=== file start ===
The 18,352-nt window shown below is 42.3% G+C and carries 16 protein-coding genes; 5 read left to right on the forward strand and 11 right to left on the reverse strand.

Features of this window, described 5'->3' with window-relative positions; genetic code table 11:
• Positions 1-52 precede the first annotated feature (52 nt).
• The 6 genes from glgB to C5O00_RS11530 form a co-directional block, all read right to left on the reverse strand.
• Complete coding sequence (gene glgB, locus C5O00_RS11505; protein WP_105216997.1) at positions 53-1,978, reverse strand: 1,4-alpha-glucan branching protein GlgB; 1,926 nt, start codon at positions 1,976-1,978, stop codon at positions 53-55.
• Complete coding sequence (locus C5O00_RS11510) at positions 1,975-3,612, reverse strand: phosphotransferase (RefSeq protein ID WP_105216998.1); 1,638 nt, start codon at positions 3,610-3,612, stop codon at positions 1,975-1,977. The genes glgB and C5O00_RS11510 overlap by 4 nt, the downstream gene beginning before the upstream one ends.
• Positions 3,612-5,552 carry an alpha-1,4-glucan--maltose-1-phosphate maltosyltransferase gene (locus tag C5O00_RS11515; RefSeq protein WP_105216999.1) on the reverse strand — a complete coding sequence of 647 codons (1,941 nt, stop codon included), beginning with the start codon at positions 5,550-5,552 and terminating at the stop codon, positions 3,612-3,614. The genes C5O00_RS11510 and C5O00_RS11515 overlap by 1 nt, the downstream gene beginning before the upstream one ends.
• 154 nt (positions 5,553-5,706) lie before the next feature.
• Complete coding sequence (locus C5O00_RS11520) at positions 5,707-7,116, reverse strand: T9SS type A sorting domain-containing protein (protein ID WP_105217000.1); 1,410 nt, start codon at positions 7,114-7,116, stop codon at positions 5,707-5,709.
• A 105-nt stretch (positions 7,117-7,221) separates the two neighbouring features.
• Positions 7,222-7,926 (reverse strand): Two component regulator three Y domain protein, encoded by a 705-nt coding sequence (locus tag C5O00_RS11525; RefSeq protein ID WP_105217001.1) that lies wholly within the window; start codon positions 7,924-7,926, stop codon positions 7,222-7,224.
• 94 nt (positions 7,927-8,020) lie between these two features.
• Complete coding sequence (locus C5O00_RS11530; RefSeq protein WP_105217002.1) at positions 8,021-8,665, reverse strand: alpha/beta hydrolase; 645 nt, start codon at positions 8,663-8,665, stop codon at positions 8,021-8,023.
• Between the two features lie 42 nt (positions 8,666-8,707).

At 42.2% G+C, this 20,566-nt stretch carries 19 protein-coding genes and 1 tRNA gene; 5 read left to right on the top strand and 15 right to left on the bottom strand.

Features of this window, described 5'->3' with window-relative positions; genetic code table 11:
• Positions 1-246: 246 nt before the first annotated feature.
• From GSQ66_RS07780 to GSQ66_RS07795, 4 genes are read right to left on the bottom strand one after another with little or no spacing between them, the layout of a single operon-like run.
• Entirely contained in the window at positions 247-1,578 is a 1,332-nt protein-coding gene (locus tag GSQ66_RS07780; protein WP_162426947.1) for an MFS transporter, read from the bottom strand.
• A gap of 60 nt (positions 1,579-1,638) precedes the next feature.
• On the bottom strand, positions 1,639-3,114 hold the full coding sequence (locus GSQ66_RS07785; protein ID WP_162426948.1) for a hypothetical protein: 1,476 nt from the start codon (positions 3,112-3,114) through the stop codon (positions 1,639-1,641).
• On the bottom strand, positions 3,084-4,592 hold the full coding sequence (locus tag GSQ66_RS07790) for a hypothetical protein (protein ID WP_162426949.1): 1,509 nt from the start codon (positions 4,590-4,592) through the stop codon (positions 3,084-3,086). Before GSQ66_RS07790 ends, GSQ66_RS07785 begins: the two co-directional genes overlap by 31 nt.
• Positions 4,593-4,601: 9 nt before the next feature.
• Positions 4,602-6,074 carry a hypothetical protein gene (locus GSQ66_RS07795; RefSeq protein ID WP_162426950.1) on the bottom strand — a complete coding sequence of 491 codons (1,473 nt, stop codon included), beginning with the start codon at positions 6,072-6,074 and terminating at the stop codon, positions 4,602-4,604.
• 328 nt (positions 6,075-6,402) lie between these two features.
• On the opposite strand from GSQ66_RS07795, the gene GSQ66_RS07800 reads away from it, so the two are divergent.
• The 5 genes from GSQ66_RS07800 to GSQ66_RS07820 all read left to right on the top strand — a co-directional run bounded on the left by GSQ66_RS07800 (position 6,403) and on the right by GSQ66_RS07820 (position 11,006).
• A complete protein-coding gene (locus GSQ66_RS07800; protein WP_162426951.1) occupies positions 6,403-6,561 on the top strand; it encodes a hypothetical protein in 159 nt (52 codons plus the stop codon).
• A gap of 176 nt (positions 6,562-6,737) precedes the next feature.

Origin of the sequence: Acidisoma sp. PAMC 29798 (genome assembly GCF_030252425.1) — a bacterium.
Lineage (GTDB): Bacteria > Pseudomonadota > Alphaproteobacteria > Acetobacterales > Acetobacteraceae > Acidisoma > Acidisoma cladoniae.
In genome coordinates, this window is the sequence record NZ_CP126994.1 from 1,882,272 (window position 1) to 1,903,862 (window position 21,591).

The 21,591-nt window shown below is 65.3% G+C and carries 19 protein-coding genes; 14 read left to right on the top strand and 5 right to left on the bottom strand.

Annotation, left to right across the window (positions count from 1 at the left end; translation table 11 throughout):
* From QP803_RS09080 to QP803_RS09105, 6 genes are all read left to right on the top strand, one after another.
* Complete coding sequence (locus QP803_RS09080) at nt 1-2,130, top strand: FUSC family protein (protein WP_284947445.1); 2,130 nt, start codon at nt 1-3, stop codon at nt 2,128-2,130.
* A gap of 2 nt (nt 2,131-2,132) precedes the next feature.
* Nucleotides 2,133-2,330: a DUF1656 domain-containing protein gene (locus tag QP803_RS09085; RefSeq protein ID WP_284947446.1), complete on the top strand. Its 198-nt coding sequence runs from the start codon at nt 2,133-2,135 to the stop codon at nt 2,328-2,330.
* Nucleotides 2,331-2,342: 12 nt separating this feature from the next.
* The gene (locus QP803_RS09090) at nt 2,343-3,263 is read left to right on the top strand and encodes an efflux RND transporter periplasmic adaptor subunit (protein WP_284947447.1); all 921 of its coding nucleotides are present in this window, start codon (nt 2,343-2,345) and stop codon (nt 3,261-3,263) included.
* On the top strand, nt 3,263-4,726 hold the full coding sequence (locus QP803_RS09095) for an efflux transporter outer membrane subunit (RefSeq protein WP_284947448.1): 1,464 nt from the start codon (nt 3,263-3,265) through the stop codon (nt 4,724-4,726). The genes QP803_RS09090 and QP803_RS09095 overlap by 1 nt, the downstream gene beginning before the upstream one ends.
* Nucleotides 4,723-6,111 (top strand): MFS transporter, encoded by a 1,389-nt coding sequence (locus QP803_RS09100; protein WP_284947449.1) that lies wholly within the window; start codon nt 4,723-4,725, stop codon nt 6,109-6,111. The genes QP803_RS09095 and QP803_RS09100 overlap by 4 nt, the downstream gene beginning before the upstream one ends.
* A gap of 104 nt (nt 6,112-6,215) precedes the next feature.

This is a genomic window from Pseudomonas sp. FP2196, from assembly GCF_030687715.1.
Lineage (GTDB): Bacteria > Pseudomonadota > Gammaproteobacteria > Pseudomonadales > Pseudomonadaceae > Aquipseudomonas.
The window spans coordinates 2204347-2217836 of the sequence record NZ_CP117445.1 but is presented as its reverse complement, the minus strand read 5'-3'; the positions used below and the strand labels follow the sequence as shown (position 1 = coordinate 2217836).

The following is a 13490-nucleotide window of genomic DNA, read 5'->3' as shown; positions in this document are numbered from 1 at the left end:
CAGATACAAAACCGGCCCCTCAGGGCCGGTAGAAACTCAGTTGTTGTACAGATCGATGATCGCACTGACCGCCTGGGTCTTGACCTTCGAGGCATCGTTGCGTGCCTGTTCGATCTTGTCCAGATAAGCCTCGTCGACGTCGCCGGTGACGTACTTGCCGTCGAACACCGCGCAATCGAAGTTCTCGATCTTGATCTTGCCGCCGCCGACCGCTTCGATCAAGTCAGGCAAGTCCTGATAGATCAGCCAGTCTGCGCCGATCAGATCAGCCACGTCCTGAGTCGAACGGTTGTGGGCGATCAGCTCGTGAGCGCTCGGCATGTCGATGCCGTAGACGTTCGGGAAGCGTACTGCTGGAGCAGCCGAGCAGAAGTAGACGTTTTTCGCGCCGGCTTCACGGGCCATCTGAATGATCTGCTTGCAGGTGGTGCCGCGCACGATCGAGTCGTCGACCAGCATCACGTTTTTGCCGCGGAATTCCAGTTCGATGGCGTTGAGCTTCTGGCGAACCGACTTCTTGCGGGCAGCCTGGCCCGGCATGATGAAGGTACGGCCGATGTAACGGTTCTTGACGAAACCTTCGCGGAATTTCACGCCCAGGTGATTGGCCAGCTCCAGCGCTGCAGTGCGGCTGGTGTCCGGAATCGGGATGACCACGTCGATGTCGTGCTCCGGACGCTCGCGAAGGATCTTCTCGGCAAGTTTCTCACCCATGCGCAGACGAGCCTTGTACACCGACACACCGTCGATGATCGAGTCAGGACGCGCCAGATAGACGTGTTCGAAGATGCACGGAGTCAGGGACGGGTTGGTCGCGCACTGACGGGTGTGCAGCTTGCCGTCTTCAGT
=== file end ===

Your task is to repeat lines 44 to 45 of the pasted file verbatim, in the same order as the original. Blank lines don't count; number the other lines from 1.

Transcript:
This is a genomic window from Pseudomonas sp. FP2196, from assembly GCF_030687715.1.
Lineage (GTDB): Bacteria > Pseudomonadota > Gammaproteobacteria > Pseudomonadales > Pseudomonadaceae > Aquipseudomonas.